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This tale of working class characters caught in a down­ward spiral of their own and society's weaknesses could be considered amongst Ken Loach's best work. As befits his reputation, this is a no holds barred examination of the daily tribulations of marginal personalities. Loach's leading man, Peter Mullan, took home the Best Actor award at Cannes 1998; My Name is Joe was also nominated for the Palme d'Or.

Joe Kavanagh is an alcoholic who we first see addressing an AA meeting after 10 monfhs off the sauce. Without steady employment, Joe gets by doing odd jobs and trying to run a chaotic, no-hopers soccer team. Sarah is a community health worker who offers Joe work wallpapering her flat, a cash job which puts him in trouble with the dole office. When Sarah uses her influence to smooth things over, a cautious romance develops.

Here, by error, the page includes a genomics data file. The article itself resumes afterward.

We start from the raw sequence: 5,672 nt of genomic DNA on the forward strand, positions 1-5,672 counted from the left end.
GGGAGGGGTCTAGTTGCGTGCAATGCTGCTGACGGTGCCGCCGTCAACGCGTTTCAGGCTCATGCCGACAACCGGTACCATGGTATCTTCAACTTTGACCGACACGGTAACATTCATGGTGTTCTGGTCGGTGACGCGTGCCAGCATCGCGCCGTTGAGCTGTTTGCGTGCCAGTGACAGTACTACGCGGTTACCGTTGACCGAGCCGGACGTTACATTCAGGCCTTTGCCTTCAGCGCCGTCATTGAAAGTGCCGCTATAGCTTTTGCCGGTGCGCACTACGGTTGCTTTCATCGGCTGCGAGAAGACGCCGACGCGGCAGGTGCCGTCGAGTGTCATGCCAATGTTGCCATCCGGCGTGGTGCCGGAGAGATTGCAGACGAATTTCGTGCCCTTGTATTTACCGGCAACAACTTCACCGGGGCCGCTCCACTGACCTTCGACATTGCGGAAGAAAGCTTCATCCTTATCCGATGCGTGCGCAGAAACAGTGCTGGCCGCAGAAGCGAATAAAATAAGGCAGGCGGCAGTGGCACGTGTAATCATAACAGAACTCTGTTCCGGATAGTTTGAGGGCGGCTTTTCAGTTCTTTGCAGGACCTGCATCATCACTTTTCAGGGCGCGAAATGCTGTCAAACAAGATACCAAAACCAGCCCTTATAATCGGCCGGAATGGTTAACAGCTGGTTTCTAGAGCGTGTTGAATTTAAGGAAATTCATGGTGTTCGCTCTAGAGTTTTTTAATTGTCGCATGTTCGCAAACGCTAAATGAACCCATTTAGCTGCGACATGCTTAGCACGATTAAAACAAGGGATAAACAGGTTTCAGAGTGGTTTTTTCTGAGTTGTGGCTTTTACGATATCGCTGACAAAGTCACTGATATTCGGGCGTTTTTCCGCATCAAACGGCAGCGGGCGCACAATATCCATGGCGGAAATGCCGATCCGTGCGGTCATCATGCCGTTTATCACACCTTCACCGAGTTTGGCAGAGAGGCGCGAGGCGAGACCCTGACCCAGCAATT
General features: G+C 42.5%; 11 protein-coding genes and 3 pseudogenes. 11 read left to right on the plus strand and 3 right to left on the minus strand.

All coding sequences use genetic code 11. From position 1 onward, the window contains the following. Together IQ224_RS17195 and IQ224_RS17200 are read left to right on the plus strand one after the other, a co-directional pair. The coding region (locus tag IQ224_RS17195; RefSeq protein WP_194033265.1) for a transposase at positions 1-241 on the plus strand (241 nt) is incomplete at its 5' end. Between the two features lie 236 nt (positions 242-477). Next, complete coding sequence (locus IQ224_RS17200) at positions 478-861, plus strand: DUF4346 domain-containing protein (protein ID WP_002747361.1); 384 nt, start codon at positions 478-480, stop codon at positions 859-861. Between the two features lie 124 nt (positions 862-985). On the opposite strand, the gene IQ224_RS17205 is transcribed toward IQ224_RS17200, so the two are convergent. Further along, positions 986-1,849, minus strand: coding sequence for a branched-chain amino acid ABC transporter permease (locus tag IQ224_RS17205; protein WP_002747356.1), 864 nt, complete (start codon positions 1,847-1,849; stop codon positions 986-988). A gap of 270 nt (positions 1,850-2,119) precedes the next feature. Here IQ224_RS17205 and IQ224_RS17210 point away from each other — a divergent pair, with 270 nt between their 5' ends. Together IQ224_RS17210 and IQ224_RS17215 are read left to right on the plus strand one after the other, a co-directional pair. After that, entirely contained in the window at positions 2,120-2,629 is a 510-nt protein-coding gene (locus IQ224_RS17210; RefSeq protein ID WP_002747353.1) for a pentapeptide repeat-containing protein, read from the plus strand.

Full of emotional grace and warm, humourous observations. Loach's film immediately draws Ihe viewer in. The clarity of his message, a reality for Britain's thou­sands (millions?) on unemployment cuts to the bone. Joe's drinking past, his misguided efforts to help his soccer pals and Sarah's pregnancy conspire to draw him once again into misery and oblivion. A Festival highlight, brought to life with exceptional performances—a challenging and powerful film.